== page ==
I was a history major in college, so I spent a lot of time with the research librarians, and I decided that I wanted to be the one to find and catalog and preserve those original materials to make them available to researchers. But I don't have any regrets as to staying where we did. I'm close to my parents, and my son gets to know his grandparents. At the time, I didn't want to go through the stress of finishing my degree, getting married, and selling my husband's house and both of us moving across the country to find new jobs all within a few months of each other. After we were married, my husband always said we could move if I found a job. I had a list of cities where he would be able to find work and there certainly were libraries or archives nearby. But I realized I was happy where I was, and moving away just to prove a point that I could move away and be an archivist seemed ridiculous. 

BTC:  Well, there is a wonderful part of coming back home.  I am now living in Louisville KY which is my husband’s home.  He is thrilled to be back here and it is beautiful so I am grateful to be here!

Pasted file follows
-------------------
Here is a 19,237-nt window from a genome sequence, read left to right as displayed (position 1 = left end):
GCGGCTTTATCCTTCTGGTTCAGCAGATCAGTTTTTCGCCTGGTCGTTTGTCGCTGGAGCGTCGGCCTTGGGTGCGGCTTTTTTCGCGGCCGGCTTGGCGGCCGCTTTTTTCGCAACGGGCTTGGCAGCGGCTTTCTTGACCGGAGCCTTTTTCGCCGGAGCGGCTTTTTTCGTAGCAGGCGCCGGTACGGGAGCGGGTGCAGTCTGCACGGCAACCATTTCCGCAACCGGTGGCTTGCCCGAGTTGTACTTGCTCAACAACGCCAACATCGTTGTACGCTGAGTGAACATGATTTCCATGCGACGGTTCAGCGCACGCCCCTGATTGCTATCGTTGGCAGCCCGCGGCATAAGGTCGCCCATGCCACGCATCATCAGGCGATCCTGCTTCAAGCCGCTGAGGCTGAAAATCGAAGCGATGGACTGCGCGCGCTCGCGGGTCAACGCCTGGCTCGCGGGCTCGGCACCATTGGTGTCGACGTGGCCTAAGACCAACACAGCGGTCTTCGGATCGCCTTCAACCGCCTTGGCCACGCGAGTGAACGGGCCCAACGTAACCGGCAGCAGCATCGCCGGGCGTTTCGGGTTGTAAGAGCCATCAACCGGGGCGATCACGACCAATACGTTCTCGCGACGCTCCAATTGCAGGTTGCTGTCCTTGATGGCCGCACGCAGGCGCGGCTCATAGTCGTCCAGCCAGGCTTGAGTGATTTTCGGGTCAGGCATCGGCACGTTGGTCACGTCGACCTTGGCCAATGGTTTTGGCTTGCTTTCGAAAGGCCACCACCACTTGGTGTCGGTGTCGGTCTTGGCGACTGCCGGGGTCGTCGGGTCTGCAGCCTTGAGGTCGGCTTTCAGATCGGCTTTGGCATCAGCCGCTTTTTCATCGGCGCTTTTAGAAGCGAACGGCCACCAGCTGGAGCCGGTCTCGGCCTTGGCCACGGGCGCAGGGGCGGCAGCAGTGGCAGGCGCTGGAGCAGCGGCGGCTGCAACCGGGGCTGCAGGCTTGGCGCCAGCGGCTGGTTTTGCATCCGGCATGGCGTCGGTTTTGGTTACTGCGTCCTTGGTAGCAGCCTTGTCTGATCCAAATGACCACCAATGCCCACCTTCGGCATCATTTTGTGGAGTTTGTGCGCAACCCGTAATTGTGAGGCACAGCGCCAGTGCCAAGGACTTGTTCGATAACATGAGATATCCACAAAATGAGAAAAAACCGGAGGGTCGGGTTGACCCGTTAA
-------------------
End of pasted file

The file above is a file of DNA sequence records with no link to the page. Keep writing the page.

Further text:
BTC:  Do you forsee reentering the work field at some point?  Or do you have the writers bug and want to just do that?

Heather:  I get a variant of this question a lot: "Now that your son is in school all day, are you going to get a real job"? I sigh and smile politely. Sometimes the tone behind the question (and I don't mean to imply it all in your case, Barb!) is that I have done no work for the past 9 years, but now I'm free to finally DO something. That raising my son doesn't have the same value as if I worked and got a paycheck. I want to be the one to put my son on the school bus, and I want to be the one here when he gets home. I like volunteering in the school to see all the kids and so the teachers know me (his school has 600 students, the district as a whole 10,000). And, I like having a few days a week free between 8 and 2 in order to write. So, I'm content to let the masters degree hang on the wall while I re-teach myself how to add fractions to get through math homework and write happy endings for Darcy and Elizabeth. 

BTC:  Well, I am glad I didn’t offend you.  I am not like Carolyn Bingley!  I certainly don’t want something in the manner of my speaking to offend anyone!  Anything particular you would like to let us know about the book itself?